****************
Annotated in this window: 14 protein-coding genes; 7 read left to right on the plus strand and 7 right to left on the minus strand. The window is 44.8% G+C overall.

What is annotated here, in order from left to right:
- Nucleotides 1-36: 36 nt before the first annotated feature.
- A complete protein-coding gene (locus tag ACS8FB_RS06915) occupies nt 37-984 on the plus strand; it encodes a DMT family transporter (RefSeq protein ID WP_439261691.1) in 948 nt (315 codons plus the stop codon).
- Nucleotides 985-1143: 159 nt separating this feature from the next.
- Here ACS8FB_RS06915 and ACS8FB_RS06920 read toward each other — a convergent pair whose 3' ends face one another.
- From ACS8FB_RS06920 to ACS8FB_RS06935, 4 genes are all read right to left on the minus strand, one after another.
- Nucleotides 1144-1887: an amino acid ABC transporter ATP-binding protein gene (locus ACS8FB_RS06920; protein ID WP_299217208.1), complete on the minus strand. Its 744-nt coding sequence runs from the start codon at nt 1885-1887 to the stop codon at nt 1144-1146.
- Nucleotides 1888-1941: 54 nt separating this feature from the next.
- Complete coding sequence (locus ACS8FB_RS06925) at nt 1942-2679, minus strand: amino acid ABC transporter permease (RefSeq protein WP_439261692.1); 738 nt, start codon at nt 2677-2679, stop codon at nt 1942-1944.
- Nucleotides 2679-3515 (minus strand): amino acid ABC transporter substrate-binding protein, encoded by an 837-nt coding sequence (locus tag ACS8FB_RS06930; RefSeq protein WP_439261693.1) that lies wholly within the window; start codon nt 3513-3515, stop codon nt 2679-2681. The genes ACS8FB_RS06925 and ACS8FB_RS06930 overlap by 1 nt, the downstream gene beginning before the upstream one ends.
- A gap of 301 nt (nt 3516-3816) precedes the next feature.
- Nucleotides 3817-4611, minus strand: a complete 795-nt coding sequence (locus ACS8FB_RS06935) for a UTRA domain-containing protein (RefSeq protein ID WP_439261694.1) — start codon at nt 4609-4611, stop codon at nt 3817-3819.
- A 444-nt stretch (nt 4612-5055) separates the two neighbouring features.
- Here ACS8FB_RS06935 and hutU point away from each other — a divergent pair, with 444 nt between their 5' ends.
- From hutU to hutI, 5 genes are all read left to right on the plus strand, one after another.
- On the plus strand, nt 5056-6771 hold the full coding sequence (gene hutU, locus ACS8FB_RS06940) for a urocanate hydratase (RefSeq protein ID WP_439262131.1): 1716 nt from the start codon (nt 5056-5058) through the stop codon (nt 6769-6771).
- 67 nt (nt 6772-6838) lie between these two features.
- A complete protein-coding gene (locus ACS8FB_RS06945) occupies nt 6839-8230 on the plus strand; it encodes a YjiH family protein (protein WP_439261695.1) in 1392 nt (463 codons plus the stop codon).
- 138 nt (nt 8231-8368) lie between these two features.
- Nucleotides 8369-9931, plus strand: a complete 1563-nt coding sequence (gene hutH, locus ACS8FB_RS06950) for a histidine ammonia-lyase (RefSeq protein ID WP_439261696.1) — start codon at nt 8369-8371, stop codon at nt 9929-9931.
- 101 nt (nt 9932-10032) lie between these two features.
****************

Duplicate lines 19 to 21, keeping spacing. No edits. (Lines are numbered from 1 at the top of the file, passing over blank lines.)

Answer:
- A complete protein-coding gene (locus ACS8FB_RS06945) occupies nt 6839-8230 on the plus strand; it encodes a YjiH family protein (protein WP_439261695.1) in 1392 nt (463 codons plus the stop codon).
- 138 nt (nt 8231-8368) lie between these two features.
- Nucleotides 8369-9931, plus strand: a complete 1563-nt coding sequence (gene hutH, locus ACS8FB_RS06950) for a histidine ammonia-lyase (RefSeq protein ID WP_439261696.1) — start codon at nt 8369-8371, stop codon at nt 9929-9931.